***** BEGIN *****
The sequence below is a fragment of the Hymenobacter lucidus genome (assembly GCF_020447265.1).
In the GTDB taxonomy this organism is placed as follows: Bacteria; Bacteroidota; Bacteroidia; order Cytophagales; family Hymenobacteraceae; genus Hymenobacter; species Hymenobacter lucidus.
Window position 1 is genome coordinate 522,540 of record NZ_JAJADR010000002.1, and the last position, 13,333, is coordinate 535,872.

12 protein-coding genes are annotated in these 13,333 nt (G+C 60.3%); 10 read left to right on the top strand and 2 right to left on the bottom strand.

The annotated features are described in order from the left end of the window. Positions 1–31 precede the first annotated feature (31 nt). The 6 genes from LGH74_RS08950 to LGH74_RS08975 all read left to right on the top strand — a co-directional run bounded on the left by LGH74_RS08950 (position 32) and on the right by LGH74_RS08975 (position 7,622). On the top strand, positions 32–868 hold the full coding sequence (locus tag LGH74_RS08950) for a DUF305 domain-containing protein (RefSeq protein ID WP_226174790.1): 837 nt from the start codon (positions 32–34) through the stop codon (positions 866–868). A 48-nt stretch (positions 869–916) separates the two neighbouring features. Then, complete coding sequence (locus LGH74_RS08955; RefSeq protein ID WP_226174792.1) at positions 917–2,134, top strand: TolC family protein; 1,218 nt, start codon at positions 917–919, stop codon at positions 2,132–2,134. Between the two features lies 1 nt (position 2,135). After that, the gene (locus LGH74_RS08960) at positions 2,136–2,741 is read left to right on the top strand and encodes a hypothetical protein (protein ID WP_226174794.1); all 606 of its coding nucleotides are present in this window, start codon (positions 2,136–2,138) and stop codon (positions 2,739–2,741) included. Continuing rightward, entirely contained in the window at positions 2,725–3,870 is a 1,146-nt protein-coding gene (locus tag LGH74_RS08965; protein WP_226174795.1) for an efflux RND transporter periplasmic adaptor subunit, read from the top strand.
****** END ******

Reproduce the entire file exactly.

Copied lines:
The sequence below is a fragment of the Hymenobacter lucidus genome (assembly GCF_020447265.1).
In the GTDB taxonomy this organism is placed as follows: Bacteria; Bacteroidota; Bacteroidia; order Cytophagales; family Hymenobacteraceae; genus Hymenobacter; species Hymenobacter lucidus.
Window position 1 is genome coordinate 522,540 of record NZ_JAJADR010000002.1, and the last position, 13,333, is coordinate 535,872.

12 protein-coding genes are annotated in these 13,333 nt (G+C 60.3%); 10 read left to right on the top strand and 2 right to left on the bottom strand.

The annotated features are described in order from the left end of the window. Positions 1–31 precede the first annotated feature (31 nt). The 6 genes from LGH74_RS08950 to LGH74_RS08975 all read left to right on the top strand — a co-directional run bounded on the left by LGH74_RS08950 (position 32) and on the right by LGH74_RS08975 (position 7,622). On the top strand, positions 32–868 hold the full coding sequence (locus tag LGH74_RS08950) for a DUF305 domain-containing protein (RefSeq protein ID WP_226174790.1): 837 nt from the start codon (positions 32–34) through the stop codon (positions 866–868). A 48-nt stretch (positions 869–916) separates the two neighbouring features. Then, complete coding sequence (locus LGH74_RS08955; RefSeq protein ID WP_226174792.1) at positions 917–2,134, top strand: TolC family protein; 1,218 nt, start codon at positions 917–919, stop codon at positions 2,132–2,134. Between the two features lies 1 nt (position 2,135). After that, the gene (locus LGH74_RS08960) at positions 2,136–2,741 is read left to right on the top strand and encodes a hypothetical protein (protein ID WP_226174794.1); all 606 of its coding nucleotides are present in this window, start codon (positions 2,136–2,138) and stop codon (positions 2,739–2,741) included. Continuing rightward, entirely contained in the window at positions 2,725–3,870 is a 1,146-nt protein-coding gene (locus tag LGH74_RS08965; protein WP_226174795.1) for an efflux RND transporter periplasmic adaptor subunit, read from the top strand.